1. Cold Calls

Though emails are exceptionally effective in outreach campaigns, no selling goes without phone calls. However, unless your brand is already well-known, intrusive calls without prior research about the other person are bound to fail. Why? The chances are high that your offer won't resonate with most of the contacts from the database you accumulated based on general criteria or, even worse a purchased one. So, if you want to get business leads, you need to find out as many relevant details about your contacts as possible. 

Just like with emails, you'll have to use the researched data to base your sales conversation on it. And before that, thorough research will help you define who will decide to buy your product or service.

It's always better to spend some time learning relevant information about a prospect and end up with one qualified lead than to call ten people who won't even listen to a non-catchy proposal.  

So, building a rapport starts with finding out what the company does, the role of the prospect in it, and several events within the organization or those it reacted to. But you can even go further and start a conversation by asking about the university the prospect went to or the resort he or she has just returned from. Or this can be something that'll make your listener smile and chat. Still, it's vital not to let a potential buyer think you're chasing him or her by trying to discuss something too personal.

  1. Messages on Social Media Platforms

Social media outreach is another decent tool to tell potential clients about your product or service. Today, if your business doesn't have Twitter, Instagram, Facebook, and LinkedIn accounts, it just doesn't exist for many people. When prospects get your cold emails or messages, the first thing they do is go and check your company's social media accounts. So before reaching out to your B2B sales lead, make sure your business profile looks reputable: Upload a professional photo, clearly state what your company does, and add a link to your website.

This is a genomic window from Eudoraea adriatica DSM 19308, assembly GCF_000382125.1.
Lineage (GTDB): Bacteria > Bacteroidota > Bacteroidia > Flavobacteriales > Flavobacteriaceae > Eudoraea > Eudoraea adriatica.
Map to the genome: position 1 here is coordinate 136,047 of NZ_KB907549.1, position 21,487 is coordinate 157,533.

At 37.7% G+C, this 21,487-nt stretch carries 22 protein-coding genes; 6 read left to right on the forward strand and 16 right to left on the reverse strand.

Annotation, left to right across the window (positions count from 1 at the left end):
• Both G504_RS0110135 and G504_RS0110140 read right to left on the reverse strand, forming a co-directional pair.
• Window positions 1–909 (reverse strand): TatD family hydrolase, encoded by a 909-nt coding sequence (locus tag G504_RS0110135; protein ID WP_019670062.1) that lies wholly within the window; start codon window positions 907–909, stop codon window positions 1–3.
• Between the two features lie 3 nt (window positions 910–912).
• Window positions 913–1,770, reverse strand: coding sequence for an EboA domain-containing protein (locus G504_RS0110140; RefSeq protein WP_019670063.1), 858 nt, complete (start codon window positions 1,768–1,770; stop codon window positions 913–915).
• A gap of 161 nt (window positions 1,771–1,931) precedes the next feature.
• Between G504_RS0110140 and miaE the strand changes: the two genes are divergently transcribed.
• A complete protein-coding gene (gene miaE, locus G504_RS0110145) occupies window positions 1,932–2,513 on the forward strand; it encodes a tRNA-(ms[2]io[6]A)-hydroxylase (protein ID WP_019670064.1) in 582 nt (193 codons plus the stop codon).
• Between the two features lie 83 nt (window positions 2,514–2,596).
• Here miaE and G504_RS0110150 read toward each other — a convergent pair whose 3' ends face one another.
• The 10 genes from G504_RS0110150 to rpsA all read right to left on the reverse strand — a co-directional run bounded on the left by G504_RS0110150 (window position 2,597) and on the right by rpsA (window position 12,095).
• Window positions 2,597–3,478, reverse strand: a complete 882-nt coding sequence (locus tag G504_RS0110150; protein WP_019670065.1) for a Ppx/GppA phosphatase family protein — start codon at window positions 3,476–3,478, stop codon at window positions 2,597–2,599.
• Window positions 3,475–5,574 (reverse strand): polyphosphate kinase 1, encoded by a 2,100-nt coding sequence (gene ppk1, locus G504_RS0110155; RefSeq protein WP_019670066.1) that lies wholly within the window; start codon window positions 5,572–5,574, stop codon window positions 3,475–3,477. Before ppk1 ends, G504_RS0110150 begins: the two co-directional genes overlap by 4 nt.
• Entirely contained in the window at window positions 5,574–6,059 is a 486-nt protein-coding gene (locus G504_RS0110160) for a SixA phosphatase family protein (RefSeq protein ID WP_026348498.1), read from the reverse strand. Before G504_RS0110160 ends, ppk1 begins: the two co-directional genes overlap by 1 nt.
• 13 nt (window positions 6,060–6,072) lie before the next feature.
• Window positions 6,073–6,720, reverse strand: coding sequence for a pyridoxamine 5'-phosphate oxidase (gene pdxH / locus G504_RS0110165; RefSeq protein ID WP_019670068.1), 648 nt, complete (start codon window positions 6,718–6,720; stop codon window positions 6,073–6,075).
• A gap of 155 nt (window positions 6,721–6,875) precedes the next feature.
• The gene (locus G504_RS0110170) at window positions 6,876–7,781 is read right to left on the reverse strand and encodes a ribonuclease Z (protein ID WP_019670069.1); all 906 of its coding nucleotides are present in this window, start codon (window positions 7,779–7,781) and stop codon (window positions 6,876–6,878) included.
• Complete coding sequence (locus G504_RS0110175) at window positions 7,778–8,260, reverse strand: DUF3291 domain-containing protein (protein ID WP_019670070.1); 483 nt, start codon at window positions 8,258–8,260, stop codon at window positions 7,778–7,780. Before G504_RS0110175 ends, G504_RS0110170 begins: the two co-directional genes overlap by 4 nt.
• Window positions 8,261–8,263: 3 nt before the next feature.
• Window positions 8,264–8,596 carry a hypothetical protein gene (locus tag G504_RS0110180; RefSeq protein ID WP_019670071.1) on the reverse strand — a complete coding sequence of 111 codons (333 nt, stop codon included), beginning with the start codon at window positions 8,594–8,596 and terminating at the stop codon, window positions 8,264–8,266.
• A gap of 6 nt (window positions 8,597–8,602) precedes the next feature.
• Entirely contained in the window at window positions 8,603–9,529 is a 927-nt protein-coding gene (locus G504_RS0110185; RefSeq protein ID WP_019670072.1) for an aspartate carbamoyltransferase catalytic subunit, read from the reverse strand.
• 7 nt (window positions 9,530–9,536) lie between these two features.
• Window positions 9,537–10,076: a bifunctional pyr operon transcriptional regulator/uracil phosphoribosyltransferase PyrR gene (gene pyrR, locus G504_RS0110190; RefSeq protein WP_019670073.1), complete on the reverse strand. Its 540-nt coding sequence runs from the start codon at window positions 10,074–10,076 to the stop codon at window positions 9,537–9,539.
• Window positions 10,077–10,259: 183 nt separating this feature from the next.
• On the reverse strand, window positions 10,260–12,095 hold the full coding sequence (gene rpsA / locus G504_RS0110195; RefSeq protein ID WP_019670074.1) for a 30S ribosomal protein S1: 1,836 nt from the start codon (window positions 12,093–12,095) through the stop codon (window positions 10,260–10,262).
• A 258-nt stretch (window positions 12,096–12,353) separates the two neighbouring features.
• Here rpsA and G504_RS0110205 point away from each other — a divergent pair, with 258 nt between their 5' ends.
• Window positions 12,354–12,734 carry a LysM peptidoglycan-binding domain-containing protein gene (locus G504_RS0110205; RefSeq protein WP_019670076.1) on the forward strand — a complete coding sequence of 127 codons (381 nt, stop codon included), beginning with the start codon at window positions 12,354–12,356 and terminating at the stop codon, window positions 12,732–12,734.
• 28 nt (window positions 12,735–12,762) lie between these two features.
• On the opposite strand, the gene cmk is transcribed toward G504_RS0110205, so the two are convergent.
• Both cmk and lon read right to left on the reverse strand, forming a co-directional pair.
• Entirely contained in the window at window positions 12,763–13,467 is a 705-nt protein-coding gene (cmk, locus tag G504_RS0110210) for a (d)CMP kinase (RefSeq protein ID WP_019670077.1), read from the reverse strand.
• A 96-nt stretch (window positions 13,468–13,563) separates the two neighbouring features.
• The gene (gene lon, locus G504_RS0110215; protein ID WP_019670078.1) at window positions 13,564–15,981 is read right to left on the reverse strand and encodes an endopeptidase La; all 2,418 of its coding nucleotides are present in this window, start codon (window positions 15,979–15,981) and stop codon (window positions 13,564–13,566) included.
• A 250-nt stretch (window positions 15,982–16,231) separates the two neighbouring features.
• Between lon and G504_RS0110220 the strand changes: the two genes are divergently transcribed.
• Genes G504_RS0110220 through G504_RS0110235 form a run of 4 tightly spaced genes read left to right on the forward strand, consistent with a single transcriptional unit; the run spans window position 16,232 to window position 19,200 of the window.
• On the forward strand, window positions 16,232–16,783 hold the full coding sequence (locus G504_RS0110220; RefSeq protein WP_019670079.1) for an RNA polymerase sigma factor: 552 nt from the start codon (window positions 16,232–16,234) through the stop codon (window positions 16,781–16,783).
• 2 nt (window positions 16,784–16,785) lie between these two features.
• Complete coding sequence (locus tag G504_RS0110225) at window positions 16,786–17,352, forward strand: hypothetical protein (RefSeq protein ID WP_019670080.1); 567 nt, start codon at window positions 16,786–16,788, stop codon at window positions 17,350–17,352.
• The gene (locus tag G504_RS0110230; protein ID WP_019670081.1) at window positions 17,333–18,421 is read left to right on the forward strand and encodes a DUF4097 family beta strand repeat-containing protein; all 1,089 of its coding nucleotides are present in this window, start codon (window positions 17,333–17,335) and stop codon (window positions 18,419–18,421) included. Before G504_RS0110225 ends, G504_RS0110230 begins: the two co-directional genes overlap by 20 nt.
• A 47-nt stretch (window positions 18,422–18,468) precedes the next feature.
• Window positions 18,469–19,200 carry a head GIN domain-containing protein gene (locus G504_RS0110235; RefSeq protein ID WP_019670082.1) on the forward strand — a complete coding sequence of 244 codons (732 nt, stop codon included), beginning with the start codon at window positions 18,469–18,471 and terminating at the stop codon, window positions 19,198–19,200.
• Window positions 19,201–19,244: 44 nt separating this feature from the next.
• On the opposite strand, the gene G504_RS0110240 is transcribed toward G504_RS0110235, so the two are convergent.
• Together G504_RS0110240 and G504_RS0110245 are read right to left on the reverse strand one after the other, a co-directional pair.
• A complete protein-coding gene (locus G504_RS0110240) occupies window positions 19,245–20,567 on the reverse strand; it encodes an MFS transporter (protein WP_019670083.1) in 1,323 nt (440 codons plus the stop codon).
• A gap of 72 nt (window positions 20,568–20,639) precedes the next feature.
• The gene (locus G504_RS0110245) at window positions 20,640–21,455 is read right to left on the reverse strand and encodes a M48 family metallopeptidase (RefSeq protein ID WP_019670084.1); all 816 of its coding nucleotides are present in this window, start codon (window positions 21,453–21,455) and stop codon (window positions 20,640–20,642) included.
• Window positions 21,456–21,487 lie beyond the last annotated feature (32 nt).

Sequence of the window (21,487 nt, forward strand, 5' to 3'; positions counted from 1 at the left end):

And again, for better rapport with sales prospects, let people see a team behind your brand: Add a bit of human touch listing the co-workers on your business page. And to make your pitch more personal, initiate outreach campaigns from individual accounts. However, building a rapport in social media starts from gaining the trust of relevant users and not from selling right away in connection requests. For this, you'll have to do more networking, like, comment, repost industry-related content, and join groups arranged by influencers. Because such communities consist of your target audience, like-minded professionals, and, hopefully, your ideal customers

Tips on Building a Rapport with Your B2B Sales Prospects 

Building a rapport doesn't always come easy: After all, we are humans, and many factors affect our mood and clarity of thinking. Is it an early wake-up, uncomfortable talk with a manager, or a car needing repair that makes your prospect sad today? Well, you can never secure yourself from unsuccessful outreach; still, there are some ideas on choosing the best time for making a cold call or sending an email. 

  1. Choose the Best Day and Time to Reach Out to Your Potential Customers

Most office employees (or at least those who related to this category before the pandemic) probably won't be happy to get a call on Monday or Tuesday. That's because they'll be returning to the working mode after the weekend and sorting out pending issues. Fridays aren't perfect, too, because potential buyers try to complete current tasks and sometimes unconsciously avoid initiating new relationships with salespeople.

This leaves us with Wednesday and Thursday as the best opportunities to find a person in a positive, work-oriented mood.

So on these two days, the chances are high that you'll manage to build rapport and get a new lead.